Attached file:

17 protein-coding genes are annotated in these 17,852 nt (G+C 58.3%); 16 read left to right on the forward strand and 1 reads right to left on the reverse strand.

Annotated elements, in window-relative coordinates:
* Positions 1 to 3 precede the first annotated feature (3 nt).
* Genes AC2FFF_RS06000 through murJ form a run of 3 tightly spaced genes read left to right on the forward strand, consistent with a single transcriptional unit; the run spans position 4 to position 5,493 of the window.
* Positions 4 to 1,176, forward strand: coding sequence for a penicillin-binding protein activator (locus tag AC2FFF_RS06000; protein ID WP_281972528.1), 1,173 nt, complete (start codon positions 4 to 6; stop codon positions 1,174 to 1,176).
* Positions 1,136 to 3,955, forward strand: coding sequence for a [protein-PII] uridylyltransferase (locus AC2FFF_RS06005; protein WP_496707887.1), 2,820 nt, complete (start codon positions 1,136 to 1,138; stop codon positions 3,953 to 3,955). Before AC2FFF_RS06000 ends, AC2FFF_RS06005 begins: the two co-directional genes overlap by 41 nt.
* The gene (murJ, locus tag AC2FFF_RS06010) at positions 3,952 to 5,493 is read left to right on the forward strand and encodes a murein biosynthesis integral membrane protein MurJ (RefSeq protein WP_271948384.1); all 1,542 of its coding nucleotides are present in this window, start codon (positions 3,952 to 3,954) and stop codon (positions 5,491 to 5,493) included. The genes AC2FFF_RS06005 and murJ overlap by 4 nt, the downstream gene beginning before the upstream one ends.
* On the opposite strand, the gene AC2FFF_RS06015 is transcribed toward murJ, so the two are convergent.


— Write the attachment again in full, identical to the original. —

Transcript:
17 protein-coding genes are annotated in these 17,852 nt (G+C 58.3%); 16 read left to right on the forward strand and 1 reads right to left on the reverse strand.

Annotated elements, in window-relative coordinates:
* Positions 1 to 3 precede the first annotated feature (3 nt).
* Genes AC2FFF_RS06000 through murJ form a run of 3 tightly spaced genes read left to right on the forward strand, consistent with a single transcriptional unit; the run spans position 4 to position 5,493 of the window.
* Positions 4 to 1,176, forward strand: coding sequence for a penicillin-binding protein activator (locus tag AC2FFF_RS06000; protein ID WP_281972528.1), 1,173 nt, complete (start codon positions 4 to 6; stop codon positions 1,174 to 1,176).
* Positions 1,136 to 3,955, forward strand: coding sequence for a [protein-PII] uridylyltransferase (locus AC2FFF_RS06005; protein WP_496707887.1), 2,820 nt, complete (start codon positions 1,136 to 1,138; stop codon positions 3,953 to 3,955). Before AC2FFF_RS06000 ends, AC2FFF_RS06005 begins: the two co-directional genes overlap by 41 nt.
* The gene (murJ, locus tag AC2FFF_RS06010) at positions 3,952 to 5,493 is read left to right on the forward strand and encodes a murein biosynthesis integral membrane protein MurJ (RefSeq protein WP_271948384.1); all 1,542 of its coding nucleotides are present in this window, start codon (positions 3,952 to 3,954) and stop codon (positions 5,491 to 5,493) included. The genes AC2FFF_RS06005 and murJ overlap by 4 nt, the downstream gene beginning before the upstream one ends.
* On the opposite strand, the gene AC2FFF_RS06015 is transcribed toward murJ, so the two are convergent.